“Vivi, put that down.”
"Don't touch that."
“Hold my hand nice.”
“I told you to come back here!”
If their mother and I are together, we each take a child and we seem to manage. But the last time I took both the kids for an errand by myself, I lost it. It started when Isaac attempted to serenade the entire Super Wal-Mart to the theme song of Veggie Tales. I tried to ignore it and discreetly shush him and focus on the list Laurie had given me. But every time I left the cart unattended for more than a second, Vivi wiggled out of her seatbelt and stood up in the shopping cart. After this had happened no less than ten times, I’d had enough.
“Vivi, siddown! And Isaac, HUSH! You don’t scream that loud at home.” This was a lie, but I felt the eyes of the other shoppers on me and said it anyway, loudly hoping as many people as possible heard me.
“But Dad, I always sing loud.”
“No you don’t.” Of course, he does. But it was all I could do to regain my reputation to a bunch of strangers.
“That’s how they always act in public,” Laurie told me once we got home. “Wherever we go they tag-team me. It’s either one or the other driving me crazy. One of them runs off and as soon as I catch them the other one’s getting into something.”
I thought about all the times I’d come from work and asked her what she did with the kids that day. “We just stayed home.” I felt I understood why she doesn’t take the kids out very much. I don’t think it’s that she doesn’t want to go out. Nor is it that the kids act badly all the time. Even if they’re in good moods, they’re energy is exhausting and I can see her weighing the questionable value of getting the heck out of the house versus rolling the dice that the kids won’t annihilate everything they see.
I got to view this from a different perspective the other day when Isaac and I spent some time together just the two of us at a used bookstore. We’d already visited my section and were now in the kids’ section, which is our usual system at the bookstore. The kids’ section is a large corner in the back and is decorated with bright colors, cartoon posters, and a big carpet made to look like a maze. I’ve learned the hard way that if we visit the kids’ section before we go to my section, he’ll pitch a fit when we leave. Then, while I’m looking at my books, he’ll drive me crazy whining, “Dad, these books are boring.” However, if I look at my books first, then I’ll take him to his section if he is patient and calm. It’s not a bad system as long as I overlook him climbing up the shelves, rolling around on the ground, and pretty everything else he does while we’re in my section.
On this particular day, he’d behaved pretty okay while we were in my section. In other words, he’d run the step stool into only two other customers. We moved onto the kids’ section and I was standing by the entrance reading a book when a young boy, maybe seven or eight years old, brushed past me. If he bumped me it was only slightly, barely enough for me to look up to see if I was blocking the entrance. I looked back down at my book without giving him another thought when a woman rushed up to me and said, “I’m so sorry.” I looked around, unsure that she was talking to me. “Please excuse my son. He’s autistic.”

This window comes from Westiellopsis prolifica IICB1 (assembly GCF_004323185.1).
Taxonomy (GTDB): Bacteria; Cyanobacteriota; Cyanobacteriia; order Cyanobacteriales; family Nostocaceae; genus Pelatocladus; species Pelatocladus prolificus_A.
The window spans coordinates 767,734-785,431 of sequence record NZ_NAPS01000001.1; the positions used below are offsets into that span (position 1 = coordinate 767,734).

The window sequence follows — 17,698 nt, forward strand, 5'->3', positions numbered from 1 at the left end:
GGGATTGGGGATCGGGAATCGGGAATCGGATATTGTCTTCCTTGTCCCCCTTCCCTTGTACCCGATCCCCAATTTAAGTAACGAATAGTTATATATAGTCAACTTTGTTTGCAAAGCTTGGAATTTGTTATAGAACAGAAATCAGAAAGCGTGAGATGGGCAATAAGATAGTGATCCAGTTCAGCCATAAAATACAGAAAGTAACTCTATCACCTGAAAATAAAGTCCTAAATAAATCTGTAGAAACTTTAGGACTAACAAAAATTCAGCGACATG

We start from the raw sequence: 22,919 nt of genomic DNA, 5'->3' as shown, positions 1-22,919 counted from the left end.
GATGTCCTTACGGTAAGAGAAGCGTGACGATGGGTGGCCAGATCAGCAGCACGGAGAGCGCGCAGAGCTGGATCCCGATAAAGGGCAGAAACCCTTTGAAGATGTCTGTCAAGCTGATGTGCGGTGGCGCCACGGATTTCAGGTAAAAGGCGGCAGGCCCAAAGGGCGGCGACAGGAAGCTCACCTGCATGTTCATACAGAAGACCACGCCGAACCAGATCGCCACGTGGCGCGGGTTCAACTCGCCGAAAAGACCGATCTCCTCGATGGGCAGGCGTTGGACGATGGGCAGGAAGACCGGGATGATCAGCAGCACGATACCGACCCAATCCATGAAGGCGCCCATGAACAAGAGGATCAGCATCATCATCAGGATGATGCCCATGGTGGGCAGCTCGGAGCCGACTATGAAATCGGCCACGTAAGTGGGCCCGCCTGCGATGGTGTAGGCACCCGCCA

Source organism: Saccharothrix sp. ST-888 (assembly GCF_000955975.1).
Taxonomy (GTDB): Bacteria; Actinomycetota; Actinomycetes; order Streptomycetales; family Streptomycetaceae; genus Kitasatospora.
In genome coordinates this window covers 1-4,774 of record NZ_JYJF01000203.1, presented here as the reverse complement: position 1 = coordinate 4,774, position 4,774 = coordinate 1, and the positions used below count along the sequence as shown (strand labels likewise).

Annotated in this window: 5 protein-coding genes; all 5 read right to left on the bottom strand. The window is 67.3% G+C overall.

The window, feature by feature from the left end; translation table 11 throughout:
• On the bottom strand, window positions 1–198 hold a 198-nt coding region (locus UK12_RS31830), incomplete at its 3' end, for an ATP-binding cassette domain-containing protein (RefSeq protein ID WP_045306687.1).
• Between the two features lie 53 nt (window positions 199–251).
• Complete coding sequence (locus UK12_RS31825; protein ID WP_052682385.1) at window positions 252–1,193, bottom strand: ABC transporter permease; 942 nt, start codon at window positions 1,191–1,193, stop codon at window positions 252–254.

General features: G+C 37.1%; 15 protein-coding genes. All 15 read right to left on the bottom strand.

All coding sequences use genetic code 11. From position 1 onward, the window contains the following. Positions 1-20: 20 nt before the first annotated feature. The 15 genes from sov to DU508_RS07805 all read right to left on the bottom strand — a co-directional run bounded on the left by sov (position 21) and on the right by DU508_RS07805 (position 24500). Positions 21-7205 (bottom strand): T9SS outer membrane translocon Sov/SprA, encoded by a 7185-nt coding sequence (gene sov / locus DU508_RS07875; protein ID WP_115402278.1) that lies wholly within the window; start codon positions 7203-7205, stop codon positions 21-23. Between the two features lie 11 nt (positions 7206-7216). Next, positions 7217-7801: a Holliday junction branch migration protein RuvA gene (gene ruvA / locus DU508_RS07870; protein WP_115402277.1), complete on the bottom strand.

I was about to tell her he hadn’t even touched me, but her bluntness caught me off guard and all I could get out was, “Um, it’s okay. I hadn’t even noticed…” but she’d already moved on.
“Randall, come back here. Please be careful not to bump into people.”
I silently begged the mother, Please don’t make him apologize to me. Had he head-butted me or slapped the book out of my hand, I would have understood her need to apologize. But as it was, she had nothing to explain. And I worried that I wouldn’t be able to convey this to her.
I watched her lead the boy around the corner and out of my sight. Before the incident with Randall and his mother, I had been ready to leave. I was about to give Isaac a two-minute warning when his mother had approached me. Now I worried I might hurt the mother’s feelings if I left now. I stumbled to think of something casual to say, something that would reassure her that her son hadn't done anything inappropriate, but she walked away too quickly, like she was trying to escape something. Finally, it got to a point when saying something would have elevated the awkwardness. It would have been overcompensating, which is exactly what she had done when she apologized.
I wondered what kind of conduct her son must have had in the past to make her so apologetic, so ready to jump in and explain to total strangers why her son’s behavior stood out so much. I imagined her going home to her husband. “How was the bookstore?” he’d ask.
“Awful, like it always is. Randall bumped into this guy.”
“Did he bump into the guy hard?”
“I don’t know.”
“Did you say something to the guy?”
“I tried to apologize but he just stood there and didn’t say anything.”
I wanted to say something to her. I wanted to explain that, on behalf of strangers everywhere, that Randall is free to lightly brush past us. He can even read books and walk the carpet-maze with our children. We’re not judging you as a mother. We’re sure you’re a great mom and that you’re doing the best you can.
After staring blankly at the same sentence in my book for close to five minutes, I finally told Isaac, “Put your book back on the shelf, please. It’s time to go.”
“Okay, Dad,” he said calmly, and did what I told him.
What do you mean ‘okay?’ I thought. Aren’t you going to ask me to buy it? Or at least argue with me or whine or something? As we walked through the parking lot, I couldn’t resist kissing Isaac on top of his head. “I’m proud of you, Bubs.”
“I’m proud of you too, Dad.” I’m not sure he understood what he said. More than likely, he was just mimicking me. But in my world, where parenting is difficult and I judge myself too harshly, I allowed myself this one little indulgence that as a parent I’ve got my act together.